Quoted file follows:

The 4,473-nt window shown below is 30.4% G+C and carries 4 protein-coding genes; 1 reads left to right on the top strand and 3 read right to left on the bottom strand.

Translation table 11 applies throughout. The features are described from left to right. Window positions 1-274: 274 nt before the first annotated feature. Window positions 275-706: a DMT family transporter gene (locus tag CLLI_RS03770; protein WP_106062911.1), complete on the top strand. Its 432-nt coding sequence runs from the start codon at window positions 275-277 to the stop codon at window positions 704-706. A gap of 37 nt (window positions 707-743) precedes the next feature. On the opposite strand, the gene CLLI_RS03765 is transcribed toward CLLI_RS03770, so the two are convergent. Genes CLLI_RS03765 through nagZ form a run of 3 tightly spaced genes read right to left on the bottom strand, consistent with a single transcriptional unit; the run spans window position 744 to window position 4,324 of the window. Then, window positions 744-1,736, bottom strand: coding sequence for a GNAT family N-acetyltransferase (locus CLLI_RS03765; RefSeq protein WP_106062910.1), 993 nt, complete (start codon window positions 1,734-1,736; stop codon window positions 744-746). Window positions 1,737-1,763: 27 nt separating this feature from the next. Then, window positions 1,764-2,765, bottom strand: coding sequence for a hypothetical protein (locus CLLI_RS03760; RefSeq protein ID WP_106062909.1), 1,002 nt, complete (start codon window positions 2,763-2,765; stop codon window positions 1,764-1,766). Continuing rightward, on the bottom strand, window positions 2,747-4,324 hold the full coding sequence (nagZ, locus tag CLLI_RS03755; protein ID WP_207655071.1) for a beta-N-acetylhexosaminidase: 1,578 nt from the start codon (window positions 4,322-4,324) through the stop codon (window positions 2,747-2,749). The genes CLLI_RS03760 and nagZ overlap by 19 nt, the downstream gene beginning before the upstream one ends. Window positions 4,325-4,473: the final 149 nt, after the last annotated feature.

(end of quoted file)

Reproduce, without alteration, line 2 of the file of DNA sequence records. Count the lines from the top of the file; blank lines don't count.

Translation table 11 applies throughout. The features are described from left to right. Window positions 1-274: 274 nt before the first annotated feature. Window positions 275-706: a DMT family transporter gene (locus tag CLLI_RS03770; protein WP_106062911.1), complete on the top strand. Its 432-nt coding sequence runs from the start codon at window positions 275-277 to the stop codon at window positions 704-706. A gap of 37 nt (window positions 707-743) precedes the next feature. On the opposite strand, the gene CLLI_RS03765 is transcribed toward CLLI_RS03770, so the two are convergent. Genes CLLI_RS03765 through nagZ form a run of 3 tightly spaced genes read right to left on the bottom strand, consistent with a single transcriptional unit; the run spans window position 744 to window position 4,324 of the window. Then, window positions 744-1,736, bottom strand: coding sequence for a GNAT family N-acetyltransferase (locus CLLI_RS03765; RefSeq protein WP_106062910.1), 993 nt, complete (start codon window positions 1,734-1,736; stop codon window positions 744-746). Window positions 1,737-1,763: 27 nt separating this feature from the next. Then, window positions 1,764-2,765, bottom strand: coding sequence for a hypothetical protein (locus CLLI_RS03760; RefSeq protein ID WP_106062909.1), 1,002 nt, complete (start codon window positions 2,763-2,765; stop codon window positions 1,764-1,766). Continuing rightward, on the bottom strand, window positions 2,747-4,324 hold the full coding sequence (nagZ, locus tag CLLI_RS03755; protein ID WP_207655071.1) for a beta-N-acetylhexosaminidase: 1,578 nt from the start codon (window positions 4,322-4,324) through the stop codon (window positions 2,747-2,749). The genes CLLI_RS03760 and nagZ overlap by 19 nt, the downstream gene beginning before the upstream one ends. Window positions 4,325-4,473: the final 149 nt, after the last annotated feature.